Offshore Asset Construction

AIR provides the following codes for offshore asset construction:

Construction Code





The platform construction class is not known.



Caisson platforms use large diameter caissons to support a single well completion with a minimal deck. The deck is capable of supporting limited production, control equipment, and navigational aids. Caisson platform completions are limited to water depths of 100 feet or less.


Compliant Tower

Compliant Towers consist of narrow, flexible towers and piled foundations that can support a conventional deck for drilling and production operations. Unlike fixed platforms, Compliant Towers withstand large lateral forces by sustaining significant lateral deflections and are usually used in water depths between 1,000 and 2,000 feet.


Fixed Jacket Platform

Fixed platforms consist of jackets (a tall vertical section made of tubular steel members supported by piles driven into the seabed) with a deck placed on top, providing space for crew quarters, a drilling rig, and production facilities. Fixed platforms are economically feasible for installation in water depths up to 1,500 feet.



Jackups are platforms that can be jacked up above the sea using legs that can be lowered like jacks. These platforms, used in relatively low depths, are designed to move from place to place and then anchor themselves by deploying the jack-like legs.


Mini Tension Leg Platform

Mini Tension Leg Platforms (MTLP) are floating platforms of relatively low cost developed for production of smaller deepwater reserves that would be uneconomic to produce using more conventional deepwater production systems. They can also be used as a utility, satellite, or early production platform for larger deepwater discoveries.


Drill Rig

Drill rig


Semi-Submersible Floating Production System

Semi-submersible floating production platforms have legs of sufficient buoyancy to cause the structure to float, but weight sufficient to keep the structure upright. These rigs can be moved from place to place and ballasted up or down by altering the amount of flooding in buoyancy tanks. They are generally anchored by cable anchors during drilling operations, though they can also be kept in place by the use of dynamic positioning. Semi-submersibles can be used in depths from 200 to 6,000 feet.


Drill Ship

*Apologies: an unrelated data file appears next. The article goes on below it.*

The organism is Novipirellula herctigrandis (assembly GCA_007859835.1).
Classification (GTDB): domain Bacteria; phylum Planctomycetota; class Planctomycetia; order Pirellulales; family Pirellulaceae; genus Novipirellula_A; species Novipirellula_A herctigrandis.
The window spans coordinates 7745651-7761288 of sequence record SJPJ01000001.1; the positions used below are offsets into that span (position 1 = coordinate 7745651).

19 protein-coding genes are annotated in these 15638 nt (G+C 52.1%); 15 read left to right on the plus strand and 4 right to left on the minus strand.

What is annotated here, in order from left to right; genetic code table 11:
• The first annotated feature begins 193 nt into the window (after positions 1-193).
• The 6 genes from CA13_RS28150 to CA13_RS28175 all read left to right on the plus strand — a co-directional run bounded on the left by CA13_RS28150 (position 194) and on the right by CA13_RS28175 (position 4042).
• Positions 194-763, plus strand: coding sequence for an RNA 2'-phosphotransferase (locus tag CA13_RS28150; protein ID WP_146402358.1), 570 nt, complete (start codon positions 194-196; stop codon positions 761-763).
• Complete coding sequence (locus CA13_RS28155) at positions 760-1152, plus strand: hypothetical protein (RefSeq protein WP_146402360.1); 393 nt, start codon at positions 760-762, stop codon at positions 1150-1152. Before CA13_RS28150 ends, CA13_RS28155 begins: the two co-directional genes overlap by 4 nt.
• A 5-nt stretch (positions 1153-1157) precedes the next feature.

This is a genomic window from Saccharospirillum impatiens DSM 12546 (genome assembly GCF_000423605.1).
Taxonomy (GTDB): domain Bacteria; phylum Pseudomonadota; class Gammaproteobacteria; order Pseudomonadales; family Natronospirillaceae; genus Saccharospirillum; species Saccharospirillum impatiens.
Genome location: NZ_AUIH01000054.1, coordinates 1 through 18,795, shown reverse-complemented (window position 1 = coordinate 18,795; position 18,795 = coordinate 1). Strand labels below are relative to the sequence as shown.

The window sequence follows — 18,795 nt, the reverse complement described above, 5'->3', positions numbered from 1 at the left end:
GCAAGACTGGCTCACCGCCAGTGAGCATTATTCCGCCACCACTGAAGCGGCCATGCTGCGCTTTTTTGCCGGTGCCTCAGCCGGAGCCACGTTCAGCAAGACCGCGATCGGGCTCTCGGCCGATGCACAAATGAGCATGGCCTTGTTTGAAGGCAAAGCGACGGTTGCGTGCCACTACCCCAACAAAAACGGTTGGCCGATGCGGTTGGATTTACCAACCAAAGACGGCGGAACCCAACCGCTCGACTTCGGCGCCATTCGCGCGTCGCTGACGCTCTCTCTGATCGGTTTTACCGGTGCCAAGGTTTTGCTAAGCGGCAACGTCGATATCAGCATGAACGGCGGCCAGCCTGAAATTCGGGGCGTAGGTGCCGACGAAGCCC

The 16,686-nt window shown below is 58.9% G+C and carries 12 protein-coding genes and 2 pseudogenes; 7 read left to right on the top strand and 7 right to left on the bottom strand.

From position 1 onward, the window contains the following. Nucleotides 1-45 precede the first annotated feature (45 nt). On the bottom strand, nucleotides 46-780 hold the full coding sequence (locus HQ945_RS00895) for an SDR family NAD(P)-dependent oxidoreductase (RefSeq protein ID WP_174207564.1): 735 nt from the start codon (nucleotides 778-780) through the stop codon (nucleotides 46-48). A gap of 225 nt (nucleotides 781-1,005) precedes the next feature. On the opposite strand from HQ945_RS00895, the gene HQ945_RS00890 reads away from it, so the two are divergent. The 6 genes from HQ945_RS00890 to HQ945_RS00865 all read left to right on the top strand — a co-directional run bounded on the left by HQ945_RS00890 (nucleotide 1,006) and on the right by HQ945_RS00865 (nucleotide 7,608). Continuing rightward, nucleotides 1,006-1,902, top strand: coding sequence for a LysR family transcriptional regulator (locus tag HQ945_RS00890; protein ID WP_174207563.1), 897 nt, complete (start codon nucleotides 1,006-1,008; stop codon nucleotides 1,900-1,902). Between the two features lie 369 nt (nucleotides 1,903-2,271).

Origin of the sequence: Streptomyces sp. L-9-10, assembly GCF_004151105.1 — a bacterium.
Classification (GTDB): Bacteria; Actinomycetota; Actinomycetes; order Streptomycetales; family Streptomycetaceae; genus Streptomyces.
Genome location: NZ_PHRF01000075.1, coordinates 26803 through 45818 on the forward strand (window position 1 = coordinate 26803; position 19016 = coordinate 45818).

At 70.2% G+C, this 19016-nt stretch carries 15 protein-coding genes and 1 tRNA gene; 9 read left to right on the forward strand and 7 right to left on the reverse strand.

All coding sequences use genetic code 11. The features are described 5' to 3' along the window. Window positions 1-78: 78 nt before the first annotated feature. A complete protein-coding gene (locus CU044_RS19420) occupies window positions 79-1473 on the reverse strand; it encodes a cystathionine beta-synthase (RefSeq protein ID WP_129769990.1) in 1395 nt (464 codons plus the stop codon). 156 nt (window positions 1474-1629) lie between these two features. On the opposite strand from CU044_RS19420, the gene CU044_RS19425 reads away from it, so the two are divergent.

Drill ships are maritime vessels that have been fitted with drilling apparatuses. They are most often used for exploratory drilling of new oil or gas wells in deep water, but can also be used for scientific drilling. They are often built on modified tanker hulls and outfitted with dynamic positioning systems to maintain their position over a well. Drill ships are able to drill in water depths of over 6,500 feet.


SPAR Floating Production System

SPARs consist of a large diameter single vertical cylinder supporting a deck. They have typical fixed platform topsides (surface decks with drilling and production equipment), three types of risers (production, drilling, and export), and hulls moored with taut caternary systems of six to 20 lines anchored into the seafloor. SPARs are generally used in water depths up to 3,000 feet.


Submersible Production System

Floating vessels, usually used as mobile offshore drilling units (MODUs), that are supported primarily on large pontoon-like structures submerged below the sea surface. The operating decks are elevated 100 or more feet above the pontoons on large steel columns. Once on the desired location, this type of structure is slowly flooded until it rests on the sea floor. After the well is completed, the water is pumped out of the buoyancy tanks, and the vessel is refloated and towed to the next location. Submersibles operate in relatively shallow water, since they must rest on the seafloor.


Underwater Production Units, Completion Units, and Templates

Subsea Systems range from single subsea wells producing to a nearby platform, FPS, or TLP to multiple wells producing through a manifold and pipeline system to a distant production facility. These systems are presently used in water depths greater than 5,000 feet.


Tension Leg Platform

Tension Leg Platforms (TLPs) consist of a floating structure held in place by vertical, tensioned tendons connected to the sea floor by pile-secured templates. Tensioned tendons provide for the use of a TLP in a broad water depth range with limited vertical motion. Larger TLPs have been successfully deployed in water depths approaching 4,000 feet.


Well Protector

Well head protection structures



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Touchstone 4.0 Updated June 13, 2018